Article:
The Committee may designate selected Committee members or certain employees of the Company to assist the Committee in the administration of the Plan and may grant authority to such persons to execute documents on behalf of the Committee.

Any interpretation or administration of the Plan by the Committee, and all actions of the Committee, shall be made in the Committee’s sole discretion and shall be final, binding and conclusive on the Company, its shareholders, its parent and subsidiary corporations, and all Participants in the Plan, their respective legal representatives, successors and assigns, and upon all persons claiming under it through any of them.

Service on the Committee shall constitute service as a member of the Board of Directors of the Company, so that members of the Committee shall be entitled to indemnification, reimbursement and other protections as directors of the Company as set forth in the Company’s Amended and Restated Articles of Incorporation and Amended and Restated Code of Regulations, as each may be further amended from time to time, as set forth in the Indemnity Agreements between the Company and each of its directors, and additionally as provided, and to the full extent not prohibited, by law.

Section 3. Eligibility and Factors to be Considered in Granting Awards

The employees eligible to receive Awards under the Plan (“Eligible Employees”) shall include only employees of the Company or its parent or the Company’s or its parent’s subsidiary corporations or affiliates who: (A) are executive, administrative, professional or technical personnel who, in the opinion of the Committee, have responsibilities affecting the management, development or financial success of the Company or one or more of its subsidiaries or other affiliated entities; (B) perform services for the benefit of the Company, its parent or subsidiary corporations; and (C) are otherwise eligible employees as defined by applicable law. No director of the Company who is not also an employee of the Company, its parent or the Company’s or its parent’s subsidiary corporations or affiliates shall be eligible to participate in the Plan.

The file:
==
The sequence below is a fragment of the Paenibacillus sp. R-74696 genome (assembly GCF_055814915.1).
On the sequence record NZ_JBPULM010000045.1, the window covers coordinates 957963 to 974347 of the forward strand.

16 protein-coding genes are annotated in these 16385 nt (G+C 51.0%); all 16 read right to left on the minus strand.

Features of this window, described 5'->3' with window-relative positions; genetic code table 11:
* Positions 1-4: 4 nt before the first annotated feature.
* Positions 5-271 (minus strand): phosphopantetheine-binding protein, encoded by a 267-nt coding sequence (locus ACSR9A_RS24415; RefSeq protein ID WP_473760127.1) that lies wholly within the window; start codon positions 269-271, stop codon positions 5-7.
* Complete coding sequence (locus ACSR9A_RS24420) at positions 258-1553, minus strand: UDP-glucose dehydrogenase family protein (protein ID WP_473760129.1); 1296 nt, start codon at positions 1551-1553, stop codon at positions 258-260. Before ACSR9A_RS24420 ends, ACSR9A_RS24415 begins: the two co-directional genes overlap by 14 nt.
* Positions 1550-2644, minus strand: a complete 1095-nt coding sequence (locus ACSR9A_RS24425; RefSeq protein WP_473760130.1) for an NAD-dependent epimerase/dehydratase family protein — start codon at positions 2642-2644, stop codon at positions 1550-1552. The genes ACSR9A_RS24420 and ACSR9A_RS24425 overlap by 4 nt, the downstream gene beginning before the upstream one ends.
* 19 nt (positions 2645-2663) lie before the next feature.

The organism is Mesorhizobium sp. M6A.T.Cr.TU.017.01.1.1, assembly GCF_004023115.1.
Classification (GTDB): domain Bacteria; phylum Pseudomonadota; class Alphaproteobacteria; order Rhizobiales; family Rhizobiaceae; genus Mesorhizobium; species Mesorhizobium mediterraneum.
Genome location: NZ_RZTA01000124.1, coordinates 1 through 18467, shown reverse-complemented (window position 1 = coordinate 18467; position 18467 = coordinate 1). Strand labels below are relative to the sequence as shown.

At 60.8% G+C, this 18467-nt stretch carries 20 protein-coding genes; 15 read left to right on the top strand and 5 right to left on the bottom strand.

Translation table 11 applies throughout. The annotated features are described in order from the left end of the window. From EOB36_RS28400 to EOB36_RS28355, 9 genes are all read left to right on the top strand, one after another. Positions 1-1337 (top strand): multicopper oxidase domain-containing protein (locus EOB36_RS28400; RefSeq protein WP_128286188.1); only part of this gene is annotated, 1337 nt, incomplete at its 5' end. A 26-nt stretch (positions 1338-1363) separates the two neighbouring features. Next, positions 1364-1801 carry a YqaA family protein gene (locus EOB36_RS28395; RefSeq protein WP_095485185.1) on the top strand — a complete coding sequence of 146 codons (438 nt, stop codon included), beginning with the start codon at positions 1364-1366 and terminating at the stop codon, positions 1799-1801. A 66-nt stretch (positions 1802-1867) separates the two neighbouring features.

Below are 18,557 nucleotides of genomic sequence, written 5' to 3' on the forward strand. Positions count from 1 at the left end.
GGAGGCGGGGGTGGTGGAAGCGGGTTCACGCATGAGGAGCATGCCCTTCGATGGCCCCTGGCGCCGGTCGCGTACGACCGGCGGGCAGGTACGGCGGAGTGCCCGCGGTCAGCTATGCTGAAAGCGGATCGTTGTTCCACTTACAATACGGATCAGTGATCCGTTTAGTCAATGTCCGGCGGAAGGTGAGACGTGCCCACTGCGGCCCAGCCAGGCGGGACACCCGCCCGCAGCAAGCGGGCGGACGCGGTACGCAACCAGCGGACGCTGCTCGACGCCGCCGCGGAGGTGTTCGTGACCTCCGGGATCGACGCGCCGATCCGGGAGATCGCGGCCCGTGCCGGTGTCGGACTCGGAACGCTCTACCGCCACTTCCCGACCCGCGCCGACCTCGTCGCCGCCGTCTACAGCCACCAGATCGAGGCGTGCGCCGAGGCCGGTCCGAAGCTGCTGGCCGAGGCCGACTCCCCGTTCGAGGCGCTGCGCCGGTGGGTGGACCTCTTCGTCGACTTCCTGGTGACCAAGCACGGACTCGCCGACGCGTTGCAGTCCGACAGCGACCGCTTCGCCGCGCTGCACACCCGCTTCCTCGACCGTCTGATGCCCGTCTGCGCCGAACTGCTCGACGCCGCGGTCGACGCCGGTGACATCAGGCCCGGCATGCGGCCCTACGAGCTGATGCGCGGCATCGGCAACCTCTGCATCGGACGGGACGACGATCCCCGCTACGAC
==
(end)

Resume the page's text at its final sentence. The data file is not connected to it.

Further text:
In making any determination as to the employees to whom Awards shall be granted, the Committee shall take into account, in each case, the level and responsibility of the employee’s position, the level of the employee’s performance, the employee’s level of compensation, the assessed potential of the employee and such other factors as the Committee in its sole discretion shall deem relevant to the accomplishment of the purposes of the Plan.

Section 4. Shares Subject to Plan

The maximum aggregate number of common shares, without par value, of the Company (“Shares”) which may be issued under the Plan shall be 2,000,000 shares; provided that in no event shall more than 33% of the Shares authorized for issuance under the Plan be granted in the form of Awards other than Stock Options.

 

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For each calendar year, the maximum number of Shares which may be granted to Participants during that year in the form of Awards of Stock Options, Restricted Shares and Performance Shares shall not exceed 1.5% of the total number of shares outstanding as of December 31 of the prior year. For each calendar year, the maximum number of Shares which may be granted to any individual during that year in the form of Awards of Stock Options, Restricted Shares and Performance Shares shall not exceed 250,000 Shares.

The Shares which may be issued under the Plan may be authorized but unissued Shares or issued Shares reacquired by the Company and held as treasury Shares. If any Shares subject to a Stock Option granted under the Plan are forfeited by the holder thereof, or if any Restricted Shares or Performance Shares granted under the Plan are forfeited by the holder thereof, or if any Stock Option or other Award granted under the Plan terminates without a payment or transfer being made to the Award recipient in the form of Shares, then such Shares shall again be available for distribution in connection with future Awards under the Plan. If any Award granted under the Plan expires or terminates for any reason without having been fully exercised, the unpurchased Shares which had been subject to that Award shall again be available for other Awards to be granted under the Plan. The aggregate number of Shares shall be subject to adjustment under Section 11.(A) of the Plan.